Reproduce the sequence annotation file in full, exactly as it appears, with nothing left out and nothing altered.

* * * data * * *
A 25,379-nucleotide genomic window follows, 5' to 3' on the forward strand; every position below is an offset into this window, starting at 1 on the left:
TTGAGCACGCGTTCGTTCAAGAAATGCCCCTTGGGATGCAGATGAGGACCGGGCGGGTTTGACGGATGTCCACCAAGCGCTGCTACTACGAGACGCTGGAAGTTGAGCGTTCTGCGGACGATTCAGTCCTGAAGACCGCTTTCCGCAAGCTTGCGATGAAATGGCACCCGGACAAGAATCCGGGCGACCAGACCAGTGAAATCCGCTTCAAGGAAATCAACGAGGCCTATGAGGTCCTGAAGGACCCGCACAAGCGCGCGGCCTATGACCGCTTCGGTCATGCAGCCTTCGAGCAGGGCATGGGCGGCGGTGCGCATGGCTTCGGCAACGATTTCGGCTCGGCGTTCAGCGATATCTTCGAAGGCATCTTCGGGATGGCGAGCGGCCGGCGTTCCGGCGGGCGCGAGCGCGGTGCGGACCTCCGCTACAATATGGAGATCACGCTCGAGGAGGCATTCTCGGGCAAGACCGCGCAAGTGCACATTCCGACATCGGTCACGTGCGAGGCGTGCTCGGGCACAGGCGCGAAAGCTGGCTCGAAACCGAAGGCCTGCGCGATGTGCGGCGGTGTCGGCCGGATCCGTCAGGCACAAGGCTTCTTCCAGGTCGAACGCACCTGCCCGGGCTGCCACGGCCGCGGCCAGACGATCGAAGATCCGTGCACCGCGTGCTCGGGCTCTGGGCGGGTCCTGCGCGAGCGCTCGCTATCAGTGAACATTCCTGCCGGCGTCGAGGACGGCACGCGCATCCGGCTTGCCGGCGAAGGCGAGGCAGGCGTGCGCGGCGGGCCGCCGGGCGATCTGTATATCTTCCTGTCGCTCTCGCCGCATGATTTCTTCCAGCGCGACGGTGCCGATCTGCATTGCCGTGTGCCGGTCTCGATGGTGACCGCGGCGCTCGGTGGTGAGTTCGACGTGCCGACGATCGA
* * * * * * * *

A 25,379-nucleotide genomic window follows, 5' to 3' on the forward strand; every position below is an offset into this window, starting at 1 on the left:
TTGAGCACGCGTTCGTTCAAGAAATGCCCCTTGGGATGCAGATGAGGACCGGGCGGGTTTGACGGATGTCCACCAAGCGCTGCTACTACGAGACGCTGGAAGTTGAGCGTTCTGCGGACGATTCAGTCCTGAAGACCGCTTTCCGCAAGCTTGCGATGAAATGGCACCCGGACAAGAATCCGGGCGACCAGACCAGTGAAATCCGCTTCAAGGAAATCAACGAGGCCTATGAGGTCCTGAAGGACCCGCACAAGCGCGCGGCCTATGACCGCTTCGGTCATGCAGCCTTCGAGCAGGGCATGGGCGGCGGTGCGCATGGCTTCGGCAACGATTTCGGCTCGGCGTTCAGCGATATCTTCGAAGGCATCTTCGGGATGGCGAGCGGCCGGCGTTCCGGCGGGCGCGAGCGCGGTGCGGACCTCCGCTACAATATGGAGATCACGCTCGAGGAGGCATTCTCGGGCAAGACCGCGCAAGTGCACATTCCGACATCGGTCACGTGCGAGGCGTGCTCGGGCACAGGCGCGAAAGCTGGCTCGAAACCGAAGGCCTGCGCGATGTGCGGCGGTGTCGGCCGGATCCGTCAGGCACAAGGCTTCTTCCAGGTCGAACGCACCTGCCCGGGCTGCCACGGCCGCGGCCAGACGATCGAAGATCCGTGCACCGCGTGCTCGGGCTCTGGGCGGGTCCTGCGCGAGCGCTCGCTATCAGTGAACATTCCTGCCGGCGTCGAGGACGGCACGCGCATCCGGCTTGCCGGCGAAGGCGAGGCAGGCGTGCGCGGCGGGCCGCCGGGCGATCTGTATATCTTCCTGTCGCTCTCGCCGCATGATTTCTTCCAGCGCGACGGTGCCGATCTGCATTGCCGTGTGCCGGTCTCGATGGTGACCGCGGCGCTCGGTGGTGAGTTCGACGTGCCGACGATCGA